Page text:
And, although this book was written early in the internet era, the authors note that “Software is frozen organisational and policy discourse” – as we are learning with the burgeoning debate about algorithmic accountability. The essential ambiguity of politics is impossible to embed in code. The big data and AI era will force some of the fudged issues into the open.

 

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On being factful

I’ve torn through the late Hans Rosling’s Factfulness, completed by his son and daughter-in-law, Ola Rosling and Anna Rosling Ronnlund. I wish everybody could read it. The message in a nutshell is: learn to reflect about the news you read/hear, and appreciate that there’s a difference between good and better.

The book is written around a multiple choice quiz Rosling administered online and to many audiences he spoke to, which revealed that large majorities of all kinds of audiences (including Nobel prize winners and the Davos elite) get certain basic facts very badly wrong. In a lot of ways, things are not at all great, around the world. But they are a lot better than they used to be, and a lot better than most people think they are. This applies to health and longevity, girls’ education, violent crime, and so on.

In terms of applying a bit of thought to the drama of the news, Rosling gives very practical advice: always think about the size of  number you hear – what is a good comparator, should it be a ratio; don’t always extrapolate in a straight line; don’t mistake the extremes for the typical experience; understand the power of exponential change. He means ‘factfulness’ as an analogue to ‘mindfulness’ (but much more worthwhile).

I like Rosling’s philsosophy: “The goal of higher income is not just bigger piles of money. The gola of longer lives is not just extra time. The ultimate goal is to have the freedom to do what we want.” I agree with his diagnosis that fear plays a big part in our responses to news: “Critical thinking is always difficult but it’s almost impossible when we’re scared.”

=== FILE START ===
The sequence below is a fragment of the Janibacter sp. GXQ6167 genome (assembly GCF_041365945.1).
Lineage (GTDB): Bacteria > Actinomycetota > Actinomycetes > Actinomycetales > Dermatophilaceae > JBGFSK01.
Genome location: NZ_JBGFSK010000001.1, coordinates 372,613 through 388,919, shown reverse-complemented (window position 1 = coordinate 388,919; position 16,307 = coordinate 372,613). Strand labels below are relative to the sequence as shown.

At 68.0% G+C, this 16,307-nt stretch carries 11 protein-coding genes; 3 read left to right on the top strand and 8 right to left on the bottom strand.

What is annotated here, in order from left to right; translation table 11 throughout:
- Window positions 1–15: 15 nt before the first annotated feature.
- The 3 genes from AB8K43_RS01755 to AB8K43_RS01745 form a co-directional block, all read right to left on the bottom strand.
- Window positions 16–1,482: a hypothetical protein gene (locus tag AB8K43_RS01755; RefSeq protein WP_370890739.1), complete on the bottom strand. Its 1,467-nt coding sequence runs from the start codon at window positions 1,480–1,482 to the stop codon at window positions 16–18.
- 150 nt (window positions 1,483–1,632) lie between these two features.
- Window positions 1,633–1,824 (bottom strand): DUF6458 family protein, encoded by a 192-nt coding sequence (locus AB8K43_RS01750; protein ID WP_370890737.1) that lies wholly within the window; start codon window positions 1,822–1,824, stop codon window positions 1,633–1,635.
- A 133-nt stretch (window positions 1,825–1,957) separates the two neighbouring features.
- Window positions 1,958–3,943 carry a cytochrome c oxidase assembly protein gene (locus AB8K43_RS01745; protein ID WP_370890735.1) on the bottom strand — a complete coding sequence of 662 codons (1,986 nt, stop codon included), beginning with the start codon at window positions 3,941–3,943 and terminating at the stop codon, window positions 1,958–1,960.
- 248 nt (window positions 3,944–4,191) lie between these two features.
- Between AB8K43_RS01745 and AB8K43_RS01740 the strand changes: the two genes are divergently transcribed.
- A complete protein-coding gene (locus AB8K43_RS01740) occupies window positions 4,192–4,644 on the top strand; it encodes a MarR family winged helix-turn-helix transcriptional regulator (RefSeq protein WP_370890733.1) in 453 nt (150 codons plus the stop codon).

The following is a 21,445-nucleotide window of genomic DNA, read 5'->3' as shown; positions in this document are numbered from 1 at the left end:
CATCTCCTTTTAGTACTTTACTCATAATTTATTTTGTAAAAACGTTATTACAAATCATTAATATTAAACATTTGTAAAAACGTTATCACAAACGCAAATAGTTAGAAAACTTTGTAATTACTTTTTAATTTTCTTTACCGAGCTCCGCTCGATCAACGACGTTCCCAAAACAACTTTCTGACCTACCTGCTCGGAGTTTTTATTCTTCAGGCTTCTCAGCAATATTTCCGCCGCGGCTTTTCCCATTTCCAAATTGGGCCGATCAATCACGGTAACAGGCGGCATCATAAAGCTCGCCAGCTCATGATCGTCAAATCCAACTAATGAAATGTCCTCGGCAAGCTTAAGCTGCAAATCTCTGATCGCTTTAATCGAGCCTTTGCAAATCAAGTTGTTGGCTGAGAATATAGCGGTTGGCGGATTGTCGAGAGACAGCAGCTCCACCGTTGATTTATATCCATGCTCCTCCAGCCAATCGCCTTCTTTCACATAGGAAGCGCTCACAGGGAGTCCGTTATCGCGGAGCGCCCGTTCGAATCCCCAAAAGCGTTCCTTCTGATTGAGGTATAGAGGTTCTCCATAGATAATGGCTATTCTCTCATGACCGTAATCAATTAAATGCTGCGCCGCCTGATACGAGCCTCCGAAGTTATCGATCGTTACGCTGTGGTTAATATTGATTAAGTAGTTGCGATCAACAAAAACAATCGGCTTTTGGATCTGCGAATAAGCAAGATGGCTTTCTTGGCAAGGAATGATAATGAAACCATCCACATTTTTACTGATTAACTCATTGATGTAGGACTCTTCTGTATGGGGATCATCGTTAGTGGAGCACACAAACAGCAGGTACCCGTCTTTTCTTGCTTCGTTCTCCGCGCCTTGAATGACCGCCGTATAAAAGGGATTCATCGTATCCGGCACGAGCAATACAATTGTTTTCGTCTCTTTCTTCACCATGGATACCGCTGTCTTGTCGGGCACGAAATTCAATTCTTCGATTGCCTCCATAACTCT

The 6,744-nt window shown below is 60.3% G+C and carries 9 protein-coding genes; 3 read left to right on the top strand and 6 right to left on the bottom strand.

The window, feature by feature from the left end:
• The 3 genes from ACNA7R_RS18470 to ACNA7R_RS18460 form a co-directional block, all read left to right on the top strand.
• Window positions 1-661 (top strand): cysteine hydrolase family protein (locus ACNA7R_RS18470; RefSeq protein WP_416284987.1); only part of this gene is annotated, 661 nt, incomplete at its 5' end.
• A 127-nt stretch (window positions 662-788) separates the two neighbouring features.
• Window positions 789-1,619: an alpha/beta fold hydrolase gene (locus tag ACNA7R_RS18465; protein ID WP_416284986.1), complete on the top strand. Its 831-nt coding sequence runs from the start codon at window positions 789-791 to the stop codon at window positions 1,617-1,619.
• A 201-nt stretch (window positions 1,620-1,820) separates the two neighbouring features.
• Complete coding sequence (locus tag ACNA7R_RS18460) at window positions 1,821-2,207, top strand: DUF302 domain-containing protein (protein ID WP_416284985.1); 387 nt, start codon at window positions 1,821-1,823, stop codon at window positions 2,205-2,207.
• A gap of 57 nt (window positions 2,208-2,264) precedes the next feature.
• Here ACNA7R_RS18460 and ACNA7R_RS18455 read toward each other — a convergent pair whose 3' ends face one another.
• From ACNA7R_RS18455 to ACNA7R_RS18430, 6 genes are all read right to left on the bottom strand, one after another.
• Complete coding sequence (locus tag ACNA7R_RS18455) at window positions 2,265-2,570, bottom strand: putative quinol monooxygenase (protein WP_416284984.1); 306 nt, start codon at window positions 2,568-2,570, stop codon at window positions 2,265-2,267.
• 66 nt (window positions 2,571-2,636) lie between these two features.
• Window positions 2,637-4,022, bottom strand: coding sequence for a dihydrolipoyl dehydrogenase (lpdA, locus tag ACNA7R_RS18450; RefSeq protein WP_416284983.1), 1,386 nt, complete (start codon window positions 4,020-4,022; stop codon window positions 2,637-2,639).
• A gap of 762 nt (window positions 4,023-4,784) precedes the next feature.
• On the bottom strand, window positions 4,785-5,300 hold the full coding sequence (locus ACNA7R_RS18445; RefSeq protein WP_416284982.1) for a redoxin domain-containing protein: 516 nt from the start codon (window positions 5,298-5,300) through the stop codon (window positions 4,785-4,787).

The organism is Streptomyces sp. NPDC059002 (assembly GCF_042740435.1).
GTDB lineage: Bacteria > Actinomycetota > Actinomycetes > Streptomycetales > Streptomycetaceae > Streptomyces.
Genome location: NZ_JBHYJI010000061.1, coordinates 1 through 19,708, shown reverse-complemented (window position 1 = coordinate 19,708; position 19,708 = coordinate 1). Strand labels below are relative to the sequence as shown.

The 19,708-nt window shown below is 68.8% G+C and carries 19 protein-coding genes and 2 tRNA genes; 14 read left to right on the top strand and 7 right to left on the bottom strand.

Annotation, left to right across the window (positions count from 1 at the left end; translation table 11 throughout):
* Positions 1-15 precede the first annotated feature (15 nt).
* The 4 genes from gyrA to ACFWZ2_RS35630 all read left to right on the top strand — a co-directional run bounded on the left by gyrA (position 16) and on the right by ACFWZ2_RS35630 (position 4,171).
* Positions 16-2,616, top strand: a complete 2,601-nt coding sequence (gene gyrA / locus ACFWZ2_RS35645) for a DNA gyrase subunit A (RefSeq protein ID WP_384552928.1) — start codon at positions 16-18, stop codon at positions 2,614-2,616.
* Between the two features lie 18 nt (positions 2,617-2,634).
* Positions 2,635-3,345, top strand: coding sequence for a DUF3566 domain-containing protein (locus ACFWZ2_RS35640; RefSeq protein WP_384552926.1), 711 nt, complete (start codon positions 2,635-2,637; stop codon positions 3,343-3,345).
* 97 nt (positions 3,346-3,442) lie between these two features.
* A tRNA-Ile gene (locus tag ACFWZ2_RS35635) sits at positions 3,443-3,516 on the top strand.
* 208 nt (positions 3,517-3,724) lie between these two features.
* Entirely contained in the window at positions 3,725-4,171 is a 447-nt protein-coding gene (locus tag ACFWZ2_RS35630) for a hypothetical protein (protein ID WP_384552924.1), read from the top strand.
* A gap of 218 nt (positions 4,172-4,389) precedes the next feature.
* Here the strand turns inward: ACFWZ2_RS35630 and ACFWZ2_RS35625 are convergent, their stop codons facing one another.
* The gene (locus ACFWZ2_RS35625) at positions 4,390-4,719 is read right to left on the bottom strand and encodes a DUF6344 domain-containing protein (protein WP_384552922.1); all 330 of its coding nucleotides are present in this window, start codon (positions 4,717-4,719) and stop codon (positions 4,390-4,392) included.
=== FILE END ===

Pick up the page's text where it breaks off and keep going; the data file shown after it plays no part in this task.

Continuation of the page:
Although (to boast a bit) I got 12/13 on the quiz, I learned a lot from the book. For instance, I was struck by his argument that given we know 88% of the world’s children now get vaccinated, this tells us most countries can now sustain the logistics and infrastructure of the necessary cool chains; “This is exactly the same infrastructure needed to establish new factories,” Rosling writes. Yet 88% of the investors he quizzed thought only 20% of children get vaccinated so don’t know about that opportunity. He also argues that big pharma is missing a business opportunity in its focus on expensive new drugs for the richest markets, when they could offer older drugs at lower prices in the extensive middle income markets.

The book is also a delightful read, full of personal anecdote. One can hear his voice, which is a testament to the loving work his son and daughter-in-law put into preparing it for publication. Also worth a look is Anna Rosling Ronnund’s fascinating Dollar Street photography project.